The body has a very effective immune system, which is aimed at recognising and disposing of abnormalities in the body such as infections and cancer cells. A cancer can form and increase in size when its cells grow to outstrip the immune system, or to disguise themselves so that they are no longer seen as a threat by the immune system and are not therefore cleared.

Following clinical research, medications have been developed that can either boost the natural immune system (to try to make it more effective) or to make the cancer cells more visible again (to give the immune system a better chance to attack them). Another possible approach is to boost the immune system to a particular component of a cancer cell, which can enhance the immune system in a directed way at this cancer target.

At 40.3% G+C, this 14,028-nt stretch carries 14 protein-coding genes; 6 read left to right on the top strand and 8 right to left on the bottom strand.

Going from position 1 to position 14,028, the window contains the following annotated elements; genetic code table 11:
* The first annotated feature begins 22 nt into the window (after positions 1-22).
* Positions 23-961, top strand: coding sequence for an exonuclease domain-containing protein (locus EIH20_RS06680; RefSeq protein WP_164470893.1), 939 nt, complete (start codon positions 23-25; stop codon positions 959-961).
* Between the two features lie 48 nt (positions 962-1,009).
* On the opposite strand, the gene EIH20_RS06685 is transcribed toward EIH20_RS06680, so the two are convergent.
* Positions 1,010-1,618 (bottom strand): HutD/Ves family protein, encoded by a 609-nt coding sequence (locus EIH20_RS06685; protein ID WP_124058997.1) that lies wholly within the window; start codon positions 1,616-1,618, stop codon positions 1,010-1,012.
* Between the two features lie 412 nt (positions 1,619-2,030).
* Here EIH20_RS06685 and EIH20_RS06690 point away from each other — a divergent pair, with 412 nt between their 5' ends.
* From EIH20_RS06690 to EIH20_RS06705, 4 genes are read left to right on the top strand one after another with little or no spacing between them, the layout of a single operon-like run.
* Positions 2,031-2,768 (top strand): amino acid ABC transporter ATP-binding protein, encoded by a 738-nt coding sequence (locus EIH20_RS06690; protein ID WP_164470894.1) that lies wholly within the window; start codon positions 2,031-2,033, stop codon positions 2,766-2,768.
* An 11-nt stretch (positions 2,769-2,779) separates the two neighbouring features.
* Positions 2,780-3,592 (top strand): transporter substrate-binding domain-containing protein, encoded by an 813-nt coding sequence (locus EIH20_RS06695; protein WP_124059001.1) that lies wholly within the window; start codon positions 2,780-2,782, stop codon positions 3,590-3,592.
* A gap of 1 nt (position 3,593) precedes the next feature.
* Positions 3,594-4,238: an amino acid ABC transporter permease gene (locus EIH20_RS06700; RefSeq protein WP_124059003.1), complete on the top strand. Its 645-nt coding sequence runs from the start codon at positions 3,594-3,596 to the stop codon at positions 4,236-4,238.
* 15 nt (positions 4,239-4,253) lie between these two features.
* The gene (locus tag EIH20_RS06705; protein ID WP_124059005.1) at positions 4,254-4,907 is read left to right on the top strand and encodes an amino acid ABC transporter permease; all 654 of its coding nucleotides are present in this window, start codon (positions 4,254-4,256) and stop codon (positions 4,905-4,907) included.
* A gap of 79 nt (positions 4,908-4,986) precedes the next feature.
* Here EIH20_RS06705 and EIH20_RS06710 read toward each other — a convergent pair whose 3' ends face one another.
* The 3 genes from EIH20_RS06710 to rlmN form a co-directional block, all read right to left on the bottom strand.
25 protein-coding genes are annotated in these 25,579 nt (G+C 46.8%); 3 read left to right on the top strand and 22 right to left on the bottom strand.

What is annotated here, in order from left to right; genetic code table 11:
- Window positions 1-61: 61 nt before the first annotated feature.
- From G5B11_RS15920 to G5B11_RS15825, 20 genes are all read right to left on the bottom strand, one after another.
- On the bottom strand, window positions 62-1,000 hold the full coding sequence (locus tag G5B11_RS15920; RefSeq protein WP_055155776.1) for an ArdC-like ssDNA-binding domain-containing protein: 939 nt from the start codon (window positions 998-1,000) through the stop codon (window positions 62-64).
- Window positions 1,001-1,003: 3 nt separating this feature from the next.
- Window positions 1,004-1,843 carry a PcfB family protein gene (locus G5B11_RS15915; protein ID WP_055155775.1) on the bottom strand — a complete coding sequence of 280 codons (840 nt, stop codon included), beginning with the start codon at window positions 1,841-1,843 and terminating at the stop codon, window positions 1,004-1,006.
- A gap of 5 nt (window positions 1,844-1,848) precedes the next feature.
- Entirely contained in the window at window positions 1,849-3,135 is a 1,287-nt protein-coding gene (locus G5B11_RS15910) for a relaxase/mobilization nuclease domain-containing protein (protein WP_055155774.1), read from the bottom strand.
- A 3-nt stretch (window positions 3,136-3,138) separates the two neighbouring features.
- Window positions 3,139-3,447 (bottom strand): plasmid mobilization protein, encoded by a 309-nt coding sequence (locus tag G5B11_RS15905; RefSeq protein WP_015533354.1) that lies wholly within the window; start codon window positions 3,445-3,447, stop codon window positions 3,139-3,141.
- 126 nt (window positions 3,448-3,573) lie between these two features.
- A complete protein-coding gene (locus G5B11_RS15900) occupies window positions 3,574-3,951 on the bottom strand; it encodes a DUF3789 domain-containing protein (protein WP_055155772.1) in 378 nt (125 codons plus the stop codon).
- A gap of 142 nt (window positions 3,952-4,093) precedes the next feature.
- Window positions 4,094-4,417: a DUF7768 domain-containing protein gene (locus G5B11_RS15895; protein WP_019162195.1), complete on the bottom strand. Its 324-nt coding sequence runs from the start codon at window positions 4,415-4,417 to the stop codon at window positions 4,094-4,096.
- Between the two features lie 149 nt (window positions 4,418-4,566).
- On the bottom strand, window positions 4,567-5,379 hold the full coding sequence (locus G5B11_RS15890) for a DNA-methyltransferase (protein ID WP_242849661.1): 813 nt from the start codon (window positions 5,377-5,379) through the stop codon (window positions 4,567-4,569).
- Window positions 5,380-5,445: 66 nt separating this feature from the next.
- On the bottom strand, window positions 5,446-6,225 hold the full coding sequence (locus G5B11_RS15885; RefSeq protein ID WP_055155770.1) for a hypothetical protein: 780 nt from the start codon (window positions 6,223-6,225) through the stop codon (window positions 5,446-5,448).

Immunotherapy treatments are available in some, but not all cancers and they still can have side effects. These include the immune system overshooting and attacking normal body cells so that inflammation can occur in organs such as the lung, liver and bowel, which can be severe. Hormone producing organs such as the thyroid gland can also be affected, so careful monitoring is required during these treatments.